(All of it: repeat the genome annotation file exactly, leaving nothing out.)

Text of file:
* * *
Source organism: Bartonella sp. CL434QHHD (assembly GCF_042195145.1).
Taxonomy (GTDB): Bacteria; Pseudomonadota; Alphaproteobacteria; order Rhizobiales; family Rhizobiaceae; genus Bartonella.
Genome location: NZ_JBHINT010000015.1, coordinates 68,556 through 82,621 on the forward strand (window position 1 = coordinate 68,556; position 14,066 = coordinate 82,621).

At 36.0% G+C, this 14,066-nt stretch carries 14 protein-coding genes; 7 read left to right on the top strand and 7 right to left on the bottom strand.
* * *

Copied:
Source organism: Bartonella sp. CL434QHHD (assembly GCF_042195145.1).
Taxonomy (GTDB): Bacteria; Pseudomonadota; Alphaproteobacteria; order Rhizobiales; family Rhizobiaceae; genus Bartonella.
Genome location: NZ_JBHINT010000015.1, coordinates 68,556 through 82,621 on the forward strand (window position 1 = coordinate 68,556; position 14,066 = coordinate 82,621).

At 36.0% G+C, this 14,066-nt stretch carries 14 protein-coding genes; 7 read left to right on the top strand and 7 right to left on the bottom strand.